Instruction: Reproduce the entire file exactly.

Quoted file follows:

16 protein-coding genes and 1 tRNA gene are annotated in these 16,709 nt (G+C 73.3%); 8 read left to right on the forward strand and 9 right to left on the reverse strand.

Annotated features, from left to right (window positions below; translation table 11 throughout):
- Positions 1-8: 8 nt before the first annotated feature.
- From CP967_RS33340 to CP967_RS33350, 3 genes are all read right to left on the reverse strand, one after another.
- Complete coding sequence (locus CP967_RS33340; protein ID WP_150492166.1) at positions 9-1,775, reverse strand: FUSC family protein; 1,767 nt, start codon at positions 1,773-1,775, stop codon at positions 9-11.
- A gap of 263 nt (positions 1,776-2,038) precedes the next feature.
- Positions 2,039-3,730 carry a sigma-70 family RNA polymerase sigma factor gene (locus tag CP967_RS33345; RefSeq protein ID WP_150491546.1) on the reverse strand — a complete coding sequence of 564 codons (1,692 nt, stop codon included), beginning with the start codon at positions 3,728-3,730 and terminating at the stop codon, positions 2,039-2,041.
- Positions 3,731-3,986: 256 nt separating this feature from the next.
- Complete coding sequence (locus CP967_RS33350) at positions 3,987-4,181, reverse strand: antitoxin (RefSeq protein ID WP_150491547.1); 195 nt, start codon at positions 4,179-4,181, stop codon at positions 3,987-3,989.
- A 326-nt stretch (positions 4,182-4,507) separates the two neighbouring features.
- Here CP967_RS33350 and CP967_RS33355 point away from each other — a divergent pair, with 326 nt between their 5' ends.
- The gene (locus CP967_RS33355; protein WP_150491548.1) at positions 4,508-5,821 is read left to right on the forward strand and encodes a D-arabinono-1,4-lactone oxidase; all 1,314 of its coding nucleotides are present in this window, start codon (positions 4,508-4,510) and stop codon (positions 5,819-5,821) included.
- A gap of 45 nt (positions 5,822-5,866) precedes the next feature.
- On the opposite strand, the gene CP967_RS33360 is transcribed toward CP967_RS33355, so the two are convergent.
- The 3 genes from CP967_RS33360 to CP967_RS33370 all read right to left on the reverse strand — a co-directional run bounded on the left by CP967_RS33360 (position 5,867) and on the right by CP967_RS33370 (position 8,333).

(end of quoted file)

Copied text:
16 protein-coding genes and 1 tRNA gene are annotated in these 16,709 nt (G+C 73.3%); 8 read left to right on the forward strand and 9 right to left on the reverse strand.

Annotated features, from left to right (window positions below; translation table 11 throughout):
- Positions 1-8: 8 nt before the first annotated feature.
- From CP967_RS33340 to CP967_RS33350, 3 genes are all read right to left on the reverse strand, one after another.
- Complete coding sequence (locus CP967_RS33340; protein ID WP_150492166.1) at positions 9-1,775, reverse strand: FUSC family protein; 1,767 nt, start codon at positions 1,773-1,775, stop codon at positions 9-11.
- A gap of 263 nt (positions 1,776-2,038) precedes the next feature.
- Positions 2,039-3,730 carry a sigma-70 family RNA polymerase sigma factor gene (locus tag CP967_RS33345; RefSeq protein ID WP_150491546.1) on the reverse strand — a complete coding sequence of 564 codons (1,692 nt, stop codon included), beginning with the start codon at positions 3,728-3,730 and terminating at the stop codon, positions 2,039-2,041.
- Positions 3,731-3,986: 256 nt separating this feature from the next.
- Complete coding sequence (locus CP967_RS33350) at positions 3,987-4,181, reverse strand: antitoxin (RefSeq protein ID WP_150491547.1); 195 nt, start codon at positions 4,179-4,181, stop codon at positions 3,987-3,989.
- A 326-nt stretch (positions 4,182-4,507) separates the two neighbouring features.
- Here CP967_RS33350 and CP967_RS33355 point away from each other — a divergent pair, with 326 nt between their 5' ends.
- The gene (locus CP967_RS33355; protein WP_150491548.1) at positions 4,508-5,821 is read left to right on the forward strand and encodes a D-arabinono-1,4-lactone oxidase; all 1,314 of its coding nucleotides are present in this window, start codon (positions 4,508-4,510) and stop codon (positions 5,819-5,821) included.
- A gap of 45 nt (positions 5,822-5,866) precedes the next feature.
- On the opposite strand, the gene CP967_RS33360 is transcribed toward CP967_RS33355, so the two are convergent.
- The 3 genes from CP967_RS33360 to CP967_RS33370 all read right to left on the reverse strand — a co-directional run bounded on the left by CP967_RS33360 (position 5,867) and on the right by CP967_RS33370 (position 8,333).